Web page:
The “Cover Texts” are certain short passages of text that are listed, as Front-Cover Texts or Back-Cover Texts, in the notice that says that the Document is released under this License. A Front-Cover Text may be at most 5 words, and a Back-Cover Text may be at most 25 words.

    A “Transparent” copy of the Document means a machine-readable copy, represented in a format whose specification is available to the general public, that is suitable for revising the document straightforwardly with generic text editors or (for images composed of pixels) generic paint programs or (for drawings) some widely available drawing editor, and that is suitable for input to text formatters or for automatic translation to a variety of formats suitable for input to text formatters. A copy made in an otherwise Transparent file format whose markup, or absence of markup, has been arranged to thwart or discourage subsequent modification by readers is not Transparent. An image format is not Transparent if used for any substantial amount of text. A copy that is not “Transparent” is called “Opaque”.

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    The “Title Page” means, for a printed book, the title page itself, plus such following pages as are needed to hold, legibly, the material this License requires to appear in the title page. For works in formats which do not have any title page as such, “Title Page” means the text near the most prominent appearance of the work's title, preceding the beginning of the body of the text.

    A section “Entitled XYZ” means a named subunit of the Document whose title either is precisely XYZ or contains XYZ in parentheses following text that translates XYZ in another language. (Here XYZ stands for a specific section name mentioned below, such as “Acknowledgements”, “Dedications”, “Endorsements”, or “History”.) To “Preserve the Title” of such a section when you modify the Document means that it remains a section “Entitled XYZ” according to this definition.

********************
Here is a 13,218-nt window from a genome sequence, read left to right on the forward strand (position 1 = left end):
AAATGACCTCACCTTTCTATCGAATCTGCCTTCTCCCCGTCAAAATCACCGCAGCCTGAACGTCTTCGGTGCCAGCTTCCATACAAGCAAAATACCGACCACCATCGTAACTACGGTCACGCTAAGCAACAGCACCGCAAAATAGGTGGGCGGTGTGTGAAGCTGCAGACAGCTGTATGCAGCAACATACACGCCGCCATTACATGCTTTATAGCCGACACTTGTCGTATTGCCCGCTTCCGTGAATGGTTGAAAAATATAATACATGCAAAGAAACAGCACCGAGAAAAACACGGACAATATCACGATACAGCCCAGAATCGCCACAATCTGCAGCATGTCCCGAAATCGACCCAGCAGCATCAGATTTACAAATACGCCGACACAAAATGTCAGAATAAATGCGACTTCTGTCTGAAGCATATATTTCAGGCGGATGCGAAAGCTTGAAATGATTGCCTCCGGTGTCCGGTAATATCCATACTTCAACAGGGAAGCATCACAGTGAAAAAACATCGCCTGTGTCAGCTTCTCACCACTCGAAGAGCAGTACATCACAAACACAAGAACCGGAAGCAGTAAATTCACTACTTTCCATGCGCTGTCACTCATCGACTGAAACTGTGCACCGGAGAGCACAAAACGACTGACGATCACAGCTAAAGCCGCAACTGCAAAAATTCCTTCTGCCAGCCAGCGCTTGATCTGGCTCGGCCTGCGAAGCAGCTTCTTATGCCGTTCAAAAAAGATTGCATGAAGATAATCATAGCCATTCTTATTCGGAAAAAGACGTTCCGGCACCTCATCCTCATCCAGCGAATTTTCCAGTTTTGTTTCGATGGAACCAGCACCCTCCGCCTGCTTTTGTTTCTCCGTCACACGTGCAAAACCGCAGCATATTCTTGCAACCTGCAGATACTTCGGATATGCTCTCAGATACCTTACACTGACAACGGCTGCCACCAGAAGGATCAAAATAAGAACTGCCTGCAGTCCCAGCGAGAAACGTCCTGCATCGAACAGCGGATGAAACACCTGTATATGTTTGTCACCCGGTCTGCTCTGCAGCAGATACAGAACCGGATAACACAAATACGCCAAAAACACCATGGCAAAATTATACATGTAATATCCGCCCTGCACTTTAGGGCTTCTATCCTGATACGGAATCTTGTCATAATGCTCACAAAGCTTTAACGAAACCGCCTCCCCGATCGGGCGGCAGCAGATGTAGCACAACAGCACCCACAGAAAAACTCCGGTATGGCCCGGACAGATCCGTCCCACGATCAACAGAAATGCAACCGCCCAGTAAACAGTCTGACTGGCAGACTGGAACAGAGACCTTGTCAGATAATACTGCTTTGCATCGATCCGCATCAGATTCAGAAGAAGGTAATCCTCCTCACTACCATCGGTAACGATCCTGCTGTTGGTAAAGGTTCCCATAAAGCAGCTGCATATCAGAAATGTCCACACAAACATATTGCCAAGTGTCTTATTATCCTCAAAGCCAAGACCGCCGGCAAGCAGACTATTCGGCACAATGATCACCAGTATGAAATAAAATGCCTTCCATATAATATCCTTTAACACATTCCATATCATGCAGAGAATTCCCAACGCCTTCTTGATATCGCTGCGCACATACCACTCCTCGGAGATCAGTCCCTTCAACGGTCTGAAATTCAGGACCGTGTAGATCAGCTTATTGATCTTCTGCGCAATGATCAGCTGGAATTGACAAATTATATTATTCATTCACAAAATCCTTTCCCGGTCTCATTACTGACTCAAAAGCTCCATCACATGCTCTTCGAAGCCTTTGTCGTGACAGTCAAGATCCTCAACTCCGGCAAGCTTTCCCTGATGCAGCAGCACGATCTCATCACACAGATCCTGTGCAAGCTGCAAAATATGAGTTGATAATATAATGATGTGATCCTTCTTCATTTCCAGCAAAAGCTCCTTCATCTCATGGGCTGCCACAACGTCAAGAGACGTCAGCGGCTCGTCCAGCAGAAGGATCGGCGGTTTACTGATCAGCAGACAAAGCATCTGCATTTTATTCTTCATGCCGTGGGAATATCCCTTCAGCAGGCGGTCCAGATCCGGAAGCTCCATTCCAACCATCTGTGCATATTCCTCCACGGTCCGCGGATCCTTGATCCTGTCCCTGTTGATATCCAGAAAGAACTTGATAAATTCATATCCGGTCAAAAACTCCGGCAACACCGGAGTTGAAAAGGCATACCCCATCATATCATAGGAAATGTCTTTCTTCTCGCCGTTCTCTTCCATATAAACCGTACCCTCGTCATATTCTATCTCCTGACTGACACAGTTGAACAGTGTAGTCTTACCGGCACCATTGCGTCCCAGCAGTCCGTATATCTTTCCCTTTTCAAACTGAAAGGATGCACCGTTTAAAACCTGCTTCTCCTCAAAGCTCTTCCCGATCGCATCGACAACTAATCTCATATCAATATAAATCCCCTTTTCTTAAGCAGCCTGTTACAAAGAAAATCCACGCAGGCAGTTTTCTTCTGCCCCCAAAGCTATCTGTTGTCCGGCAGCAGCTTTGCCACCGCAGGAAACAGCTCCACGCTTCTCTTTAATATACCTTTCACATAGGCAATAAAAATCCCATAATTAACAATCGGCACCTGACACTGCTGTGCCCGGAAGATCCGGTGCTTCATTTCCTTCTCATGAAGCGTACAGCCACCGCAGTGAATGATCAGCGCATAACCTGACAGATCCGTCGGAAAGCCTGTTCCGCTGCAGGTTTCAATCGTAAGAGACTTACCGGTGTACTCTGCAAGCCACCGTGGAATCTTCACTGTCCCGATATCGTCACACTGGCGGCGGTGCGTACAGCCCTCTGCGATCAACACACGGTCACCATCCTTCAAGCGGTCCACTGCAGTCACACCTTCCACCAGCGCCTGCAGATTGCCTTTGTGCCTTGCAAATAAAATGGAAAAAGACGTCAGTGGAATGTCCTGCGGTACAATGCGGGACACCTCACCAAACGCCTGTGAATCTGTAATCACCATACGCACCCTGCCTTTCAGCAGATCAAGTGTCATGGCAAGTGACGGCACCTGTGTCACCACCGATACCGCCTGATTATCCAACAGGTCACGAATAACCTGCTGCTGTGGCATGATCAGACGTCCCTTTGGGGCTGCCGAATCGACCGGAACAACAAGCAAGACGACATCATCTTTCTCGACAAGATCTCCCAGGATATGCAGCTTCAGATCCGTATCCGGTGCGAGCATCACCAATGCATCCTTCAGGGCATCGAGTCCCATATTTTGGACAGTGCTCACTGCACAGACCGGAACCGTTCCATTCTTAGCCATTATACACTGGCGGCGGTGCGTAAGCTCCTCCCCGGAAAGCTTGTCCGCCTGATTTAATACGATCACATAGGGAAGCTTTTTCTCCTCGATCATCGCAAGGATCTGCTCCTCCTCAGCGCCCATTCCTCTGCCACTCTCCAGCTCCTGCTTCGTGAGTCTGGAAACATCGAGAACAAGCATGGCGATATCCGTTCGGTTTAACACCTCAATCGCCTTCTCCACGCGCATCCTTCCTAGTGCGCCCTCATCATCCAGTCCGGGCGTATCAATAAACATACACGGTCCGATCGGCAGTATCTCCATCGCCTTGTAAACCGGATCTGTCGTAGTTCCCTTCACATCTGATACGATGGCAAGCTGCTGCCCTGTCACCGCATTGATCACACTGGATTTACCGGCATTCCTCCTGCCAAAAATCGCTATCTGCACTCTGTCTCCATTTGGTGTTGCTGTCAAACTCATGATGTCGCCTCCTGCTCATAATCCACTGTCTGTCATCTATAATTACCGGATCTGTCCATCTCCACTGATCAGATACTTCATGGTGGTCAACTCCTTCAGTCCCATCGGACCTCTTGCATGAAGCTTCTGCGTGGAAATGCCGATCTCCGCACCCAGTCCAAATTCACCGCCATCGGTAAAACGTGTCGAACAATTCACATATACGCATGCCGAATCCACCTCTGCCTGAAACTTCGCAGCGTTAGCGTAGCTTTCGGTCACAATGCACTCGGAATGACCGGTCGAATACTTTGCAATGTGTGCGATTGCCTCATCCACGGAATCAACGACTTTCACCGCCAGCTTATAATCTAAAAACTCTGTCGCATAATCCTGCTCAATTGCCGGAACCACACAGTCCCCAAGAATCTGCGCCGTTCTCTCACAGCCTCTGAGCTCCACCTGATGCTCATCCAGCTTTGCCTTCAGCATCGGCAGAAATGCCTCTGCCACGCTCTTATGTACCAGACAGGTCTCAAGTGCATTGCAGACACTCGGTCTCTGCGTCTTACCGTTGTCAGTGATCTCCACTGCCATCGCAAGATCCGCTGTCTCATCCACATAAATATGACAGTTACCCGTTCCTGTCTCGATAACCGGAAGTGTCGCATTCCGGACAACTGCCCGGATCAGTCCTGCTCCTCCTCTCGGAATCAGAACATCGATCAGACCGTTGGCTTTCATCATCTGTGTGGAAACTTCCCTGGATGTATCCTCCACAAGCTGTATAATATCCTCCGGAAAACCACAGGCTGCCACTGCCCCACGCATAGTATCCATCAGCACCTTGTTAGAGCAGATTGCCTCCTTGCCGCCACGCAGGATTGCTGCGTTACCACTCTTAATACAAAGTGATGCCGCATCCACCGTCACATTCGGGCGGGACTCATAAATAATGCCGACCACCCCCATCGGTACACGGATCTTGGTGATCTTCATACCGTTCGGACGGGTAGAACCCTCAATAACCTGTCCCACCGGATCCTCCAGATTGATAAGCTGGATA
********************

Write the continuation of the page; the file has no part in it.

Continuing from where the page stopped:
The Document may include Warranty Disclaimers next to the notice which states that this License applies to the Document. These Warranty Disclaimers are considered to be included by reference in this License, but only as regards disclaiming warranties: any other implication that these Warranty Disclaimers may have is void and has no effect on the meaning of this License.


    You may copy and distribute the Document in any medium, either commercially or noncommercially, provided that this License, the copyright notices, and the license notice saying this License applies to the Document are reproduced in all copies, and that you add no other conditions whatsoever to those of this License. You may not use technical measures to obstruct or control the reading or further copying of the copies you make or distribute. However, you may accept compensation in exchange for copies. If you distribute a large enough number of copies you must also follow the conditions in section 3.

    You may also lend copies, under the same conditions stated above, and you may publicly display copies.


    If you publish printed copies (or copies in media that commonly have printed covers) of the Document, numbering more than 100, and the Document's license notice requires Cover Texts, you must enclose the copies in covers that carry, clearly and legibly, all these Cover Texts: Front-Cover Texts on the front cover, and Back-Cover Texts on the back cover. Both covers must also clearly and legibly identify you as the publisher of these copies. The front cover must present the full title with all words of the title equally prominent and visible. You may add other material on the covers in addition. Copying with changes limited to the covers, as long as they preserve the title of the Document and satisfy these conditions, can be treated as verbatim copying in other respects.

    If the required texts for either cover are too voluminous to fit legibly, you should put the first ones listed (as many as fit reasonably) on the actual cover, and continue the rest onto adjacent pages.

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    It is requested, but not required, that you contact the authors of the Document well before redistributing any large number of copies, to give them a chance to provide you with an updated version of the Document.


    You may copy and distribute a Modified Version of the Document under the conditions of sections 2 and 3 above, provided that you release the Modified Version under precisely this License, with the Modified Version filling the role of the Document, thus licensing distribution and modification of the Modified Version to whoever possesses a copy of it. In addition, you must do these things in the Modified Version: